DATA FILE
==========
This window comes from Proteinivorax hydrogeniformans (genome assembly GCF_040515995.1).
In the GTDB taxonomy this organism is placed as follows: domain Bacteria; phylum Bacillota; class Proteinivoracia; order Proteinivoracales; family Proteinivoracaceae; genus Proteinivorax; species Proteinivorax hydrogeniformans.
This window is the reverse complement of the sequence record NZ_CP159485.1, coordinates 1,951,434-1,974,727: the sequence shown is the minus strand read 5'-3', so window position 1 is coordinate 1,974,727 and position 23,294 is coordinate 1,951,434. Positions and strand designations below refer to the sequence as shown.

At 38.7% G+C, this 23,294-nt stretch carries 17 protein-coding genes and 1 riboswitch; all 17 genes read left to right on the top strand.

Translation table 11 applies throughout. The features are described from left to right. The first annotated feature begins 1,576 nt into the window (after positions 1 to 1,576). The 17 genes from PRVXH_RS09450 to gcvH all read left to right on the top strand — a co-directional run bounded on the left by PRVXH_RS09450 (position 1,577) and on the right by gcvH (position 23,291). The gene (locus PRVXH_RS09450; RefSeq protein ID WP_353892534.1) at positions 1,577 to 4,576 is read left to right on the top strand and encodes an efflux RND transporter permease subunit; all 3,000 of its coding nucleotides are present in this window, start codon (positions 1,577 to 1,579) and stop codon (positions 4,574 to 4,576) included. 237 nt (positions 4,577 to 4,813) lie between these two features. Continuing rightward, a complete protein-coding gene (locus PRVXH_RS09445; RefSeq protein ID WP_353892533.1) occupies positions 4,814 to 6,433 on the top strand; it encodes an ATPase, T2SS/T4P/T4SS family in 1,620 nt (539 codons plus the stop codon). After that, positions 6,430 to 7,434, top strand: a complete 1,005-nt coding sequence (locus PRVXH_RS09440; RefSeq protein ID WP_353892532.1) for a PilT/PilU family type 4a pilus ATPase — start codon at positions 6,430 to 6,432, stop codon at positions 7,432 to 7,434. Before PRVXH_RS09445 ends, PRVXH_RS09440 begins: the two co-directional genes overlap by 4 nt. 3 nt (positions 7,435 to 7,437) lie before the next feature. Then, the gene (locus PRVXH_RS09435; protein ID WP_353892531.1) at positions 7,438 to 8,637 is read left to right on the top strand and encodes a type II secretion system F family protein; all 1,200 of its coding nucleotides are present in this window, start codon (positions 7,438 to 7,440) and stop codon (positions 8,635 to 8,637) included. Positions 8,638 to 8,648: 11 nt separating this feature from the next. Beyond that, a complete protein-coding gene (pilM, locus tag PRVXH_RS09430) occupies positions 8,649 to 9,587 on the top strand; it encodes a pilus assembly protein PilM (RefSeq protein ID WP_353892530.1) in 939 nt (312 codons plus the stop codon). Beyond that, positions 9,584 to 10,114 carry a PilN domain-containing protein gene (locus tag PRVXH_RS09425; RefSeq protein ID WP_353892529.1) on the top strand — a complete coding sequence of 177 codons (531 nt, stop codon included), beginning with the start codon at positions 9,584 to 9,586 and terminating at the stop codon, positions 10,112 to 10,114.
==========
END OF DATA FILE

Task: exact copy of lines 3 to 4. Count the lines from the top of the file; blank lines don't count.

This window is the reverse complement of the sequence record NZ_CP159485.1, coordinates 1,951,434-1,974,727: the sequence shown is the minus strand read 5'-3', so window position 1 is coordinate 1,974,727 and position 23,294 is coordinate 1,951,434. Positions and strand designations below refer to the sequence as shown.

At 38.7% G+C, this 23,294-nt stretch carries 17 protein-coding genes and 1 riboswitch; all 17 genes read left to right on the top strand.